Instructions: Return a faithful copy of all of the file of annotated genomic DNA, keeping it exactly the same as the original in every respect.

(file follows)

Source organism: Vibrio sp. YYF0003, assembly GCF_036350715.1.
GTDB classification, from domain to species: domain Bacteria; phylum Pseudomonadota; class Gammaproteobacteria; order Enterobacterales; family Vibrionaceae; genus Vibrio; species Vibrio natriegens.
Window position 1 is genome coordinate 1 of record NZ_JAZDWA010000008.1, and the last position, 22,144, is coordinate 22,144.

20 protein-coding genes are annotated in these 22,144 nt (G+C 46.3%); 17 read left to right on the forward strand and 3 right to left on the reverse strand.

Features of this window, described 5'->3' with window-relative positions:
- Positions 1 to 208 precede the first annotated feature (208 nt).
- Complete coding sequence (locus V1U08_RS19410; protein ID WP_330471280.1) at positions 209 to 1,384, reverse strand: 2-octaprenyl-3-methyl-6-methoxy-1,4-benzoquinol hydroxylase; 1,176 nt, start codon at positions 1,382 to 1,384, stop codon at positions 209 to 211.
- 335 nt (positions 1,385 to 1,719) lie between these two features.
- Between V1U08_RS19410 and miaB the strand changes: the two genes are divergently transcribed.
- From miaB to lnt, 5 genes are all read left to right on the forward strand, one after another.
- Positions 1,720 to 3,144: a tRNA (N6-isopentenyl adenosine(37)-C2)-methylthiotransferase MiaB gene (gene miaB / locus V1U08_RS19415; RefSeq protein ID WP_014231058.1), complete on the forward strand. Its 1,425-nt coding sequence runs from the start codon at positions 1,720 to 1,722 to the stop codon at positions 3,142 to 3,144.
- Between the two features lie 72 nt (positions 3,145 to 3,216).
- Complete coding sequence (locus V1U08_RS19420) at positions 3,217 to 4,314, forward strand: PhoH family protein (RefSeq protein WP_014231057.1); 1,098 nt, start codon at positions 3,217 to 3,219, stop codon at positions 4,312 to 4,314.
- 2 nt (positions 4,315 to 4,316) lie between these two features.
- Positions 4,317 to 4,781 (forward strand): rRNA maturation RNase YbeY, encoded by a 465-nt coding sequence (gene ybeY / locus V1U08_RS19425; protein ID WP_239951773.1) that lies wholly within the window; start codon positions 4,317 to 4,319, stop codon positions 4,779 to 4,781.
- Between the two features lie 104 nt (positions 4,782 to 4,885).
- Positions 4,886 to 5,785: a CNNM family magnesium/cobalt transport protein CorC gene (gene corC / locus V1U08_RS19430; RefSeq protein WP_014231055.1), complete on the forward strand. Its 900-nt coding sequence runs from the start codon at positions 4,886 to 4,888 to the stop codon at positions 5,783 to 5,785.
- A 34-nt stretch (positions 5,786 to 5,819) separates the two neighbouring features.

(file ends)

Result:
Source organism: Vibrio sp. YYF0003, assembly GCF_036350715.1.
GTDB classification, from domain to species: domain Bacteria; phylum Pseudomonadota; class Gammaproteobacteria; order Enterobacterales; family Vibrionaceae; genus Vibrio; species Vibrio natriegens.
Window position 1 is genome coordinate 1 of record NZ_JAZDWA010000008.1, and the last position, 22,144, is coordinate 22,144.

20 protein-coding genes are annotated in these 22,144 nt (G+C 46.3%); 17 read left to right on the forward strand and 3 right to left on the reverse strand.

Features of this window, described 5'->3' with window-relative positions:
- Positions 1 to 208 precede the first annotated feature (208 nt).
- Complete coding sequence (locus V1U08_RS19410; protein ID WP_330471280.1) at positions 209 to 1,384, reverse strand: 2-octaprenyl-3-methyl-6-methoxy-1,4-benzoquinol hydroxylase; 1,176 nt, start codon at positions 1,382 to 1,384, stop codon at positions 209 to 211.
- 335 nt (positions 1,385 to 1,719) lie between these two features.
- Between V1U08_RS19410 and miaB the strand changes: the two genes are divergently transcribed.
- From miaB to lnt, 5 genes are all read left to right on the forward strand, one after another.
- Positions 1,720 to 3,144: a tRNA (N6-isopentenyl adenosine(37)-C2)-methylthiotransferase MiaB gene (gene miaB / locus V1U08_RS19415; RefSeq protein ID WP_014231058.1), complete on the forward strand. Its 1,425-nt coding sequence runs from the start codon at positions 1,720 to 1,722 to the stop codon at positions 3,142 to 3,144.
- Between the two features lie 72 nt (positions 3,145 to 3,216).
- Complete coding sequence (locus V1U08_RS19420) at positions 3,217 to 4,314, forward strand: PhoH family protein (RefSeq protein WP_014231057.1); 1,098 nt, start codon at positions 3,217 to 3,219, stop codon at positions 4,312 to 4,314.
- 2 nt (positions 4,315 to 4,316) lie between these two features.
- Positions 4,317 to 4,781 (forward strand): rRNA maturation RNase YbeY, encoded by a 465-nt coding sequence (gene ybeY / locus V1U08_RS19425; protein ID WP_239951773.1) that lies wholly within the window; start codon positions 4,317 to 4,319, stop codon positions 4,779 to 4,781.
- Between the two features lie 104 nt (positions 4,782 to 4,885).
- Positions 4,886 to 5,785: a CNNM family magnesium/cobalt transport protein CorC gene (gene corC / locus V1U08_RS19430; RefSeq protein WP_014231055.1), complete on the forward strand. Its 900-nt coding sequence runs from the start codon at positions 4,886 to 4,888 to the stop codon at positions 5,783 to 5,785.
- A 34-nt stretch (positions 5,786 to 5,819) separates the two neighbouring features.